Being some of the first people to live out their lives inextricably tied to the internet, it goes without saying that Generation Z has its eccentricities. From the Area 51 raid to the historic Josh fight, we’ve seen a few interesting developments transcend the divide between meme and reality. So what exactly is ‘cottagecore’ and what’s its deal?
What Is Cottagecore?
‘Cottagecore’ describes a specific aesthetic and way of life. Namely, a basic, often provincial, life characterised by woodland cottages, flower fields, and long dresses. Cottagecore isn’t the first -core trend to sweep certain corners of the internet and it certainly won’t be the last. Originating in the scene communities, the suffix of -core stems from the word ‘hardcore’: something that denoted a particularly devoted type of monster-energy-drinking emo in the early 2000s. Other notable examples of -core aesthetics in recent popularity are goblincore, fairycore, and weirdcore.
How Are People Getting Involved?
Different people have engaged with cottagecore in different ways. The most popular method is through fashion. With cottagecore comes a certain abandon surrounding flowing, long dresses, lace, and corsets. With the masses tapping into such visuals for personal style, it’s created a considerable wave in recent pop culture.
In a similar vein, interior design, art, baking, and crafts are all hobbies that have fallen victim to the same cottagecore-ification.
Spoiler Alert: We’re All Tired And Disillusioned
The big question is: why? For a generation raised on iPads and Snapchat, doesn’t cottagecore seem like a step backwards? The truth is, it’s easy enough to spot the patterns. The various -core aesthetics’ (many of which have more in common with each other than might initially meet the eye) rise in popularity truly started to reach some momentum mid-2020; something that happens to coincide with a certain world-changing event.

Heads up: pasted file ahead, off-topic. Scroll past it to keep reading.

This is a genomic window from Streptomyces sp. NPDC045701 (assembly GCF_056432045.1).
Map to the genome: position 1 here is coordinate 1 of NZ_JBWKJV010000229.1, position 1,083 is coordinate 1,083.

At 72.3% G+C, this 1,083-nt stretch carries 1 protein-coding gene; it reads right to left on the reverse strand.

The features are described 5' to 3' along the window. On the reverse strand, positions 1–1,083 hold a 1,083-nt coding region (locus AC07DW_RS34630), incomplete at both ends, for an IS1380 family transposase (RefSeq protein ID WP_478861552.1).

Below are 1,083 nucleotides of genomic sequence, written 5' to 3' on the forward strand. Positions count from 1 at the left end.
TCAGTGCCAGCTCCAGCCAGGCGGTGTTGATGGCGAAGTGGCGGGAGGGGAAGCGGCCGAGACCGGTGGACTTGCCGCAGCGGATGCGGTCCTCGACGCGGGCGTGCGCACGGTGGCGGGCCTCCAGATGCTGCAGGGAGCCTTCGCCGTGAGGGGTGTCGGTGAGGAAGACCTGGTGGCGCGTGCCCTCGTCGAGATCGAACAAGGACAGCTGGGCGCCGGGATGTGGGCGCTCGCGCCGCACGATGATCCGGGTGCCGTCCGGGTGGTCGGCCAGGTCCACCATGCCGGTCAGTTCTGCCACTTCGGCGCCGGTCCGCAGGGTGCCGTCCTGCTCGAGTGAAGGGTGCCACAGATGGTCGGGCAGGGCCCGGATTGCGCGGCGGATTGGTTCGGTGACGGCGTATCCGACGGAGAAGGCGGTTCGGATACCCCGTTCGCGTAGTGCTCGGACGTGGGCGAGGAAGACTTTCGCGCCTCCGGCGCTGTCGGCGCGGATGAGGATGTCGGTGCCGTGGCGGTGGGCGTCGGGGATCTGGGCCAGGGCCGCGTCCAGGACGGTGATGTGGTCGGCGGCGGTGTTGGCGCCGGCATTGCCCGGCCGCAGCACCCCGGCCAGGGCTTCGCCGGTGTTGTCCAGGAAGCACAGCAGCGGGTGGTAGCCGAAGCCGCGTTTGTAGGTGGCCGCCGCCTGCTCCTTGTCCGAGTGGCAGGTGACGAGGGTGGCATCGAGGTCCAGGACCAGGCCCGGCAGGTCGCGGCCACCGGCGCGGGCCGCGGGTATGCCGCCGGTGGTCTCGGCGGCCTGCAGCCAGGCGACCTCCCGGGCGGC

Cottagecore represents the peak of generational frustration for Gen Z. Every generation had their angsty counter culture based on the woes of their time. Where the silent generation turned to punk music, the boomers turned to hippy-ism, Gen Z is turning to flower pressing and paper making.
And, honestly, there’s a lot to be angry about in the world right now. The climate crisis is sending us all a one-way ticket to the end of the world, bigotry, oppression, and hatred are deepening the divides between communities all over the world, and we’re entrenched in an uncaring system of capital that operates in the interests of the 1%.
It’s easy to see how cottagecore represents escapism and utopia in the face of such societal disasters. When the world is on fire, abandon all money, and live a happy, healthy life in the woods (which is absolutely not in danger of deforestation).
Honestly, Cottagecore Is Kind Of Great
As far as movements born out of frustration and despair, cottagecore is altogether quite pleasant. The community has successfully fostered an inclusive, welcoming environment that encourages creativity, art, and sustainability.
It’s moments like this that give me a little bit of hope for the future. What might just seem like a silly little cosplay of quaint rural living is actually affecting real change. Young people are actually learning more about environmentally-friendly lifestyles, exploring new art forms, and being themselves unapologetically. And I think that’s pretty cool.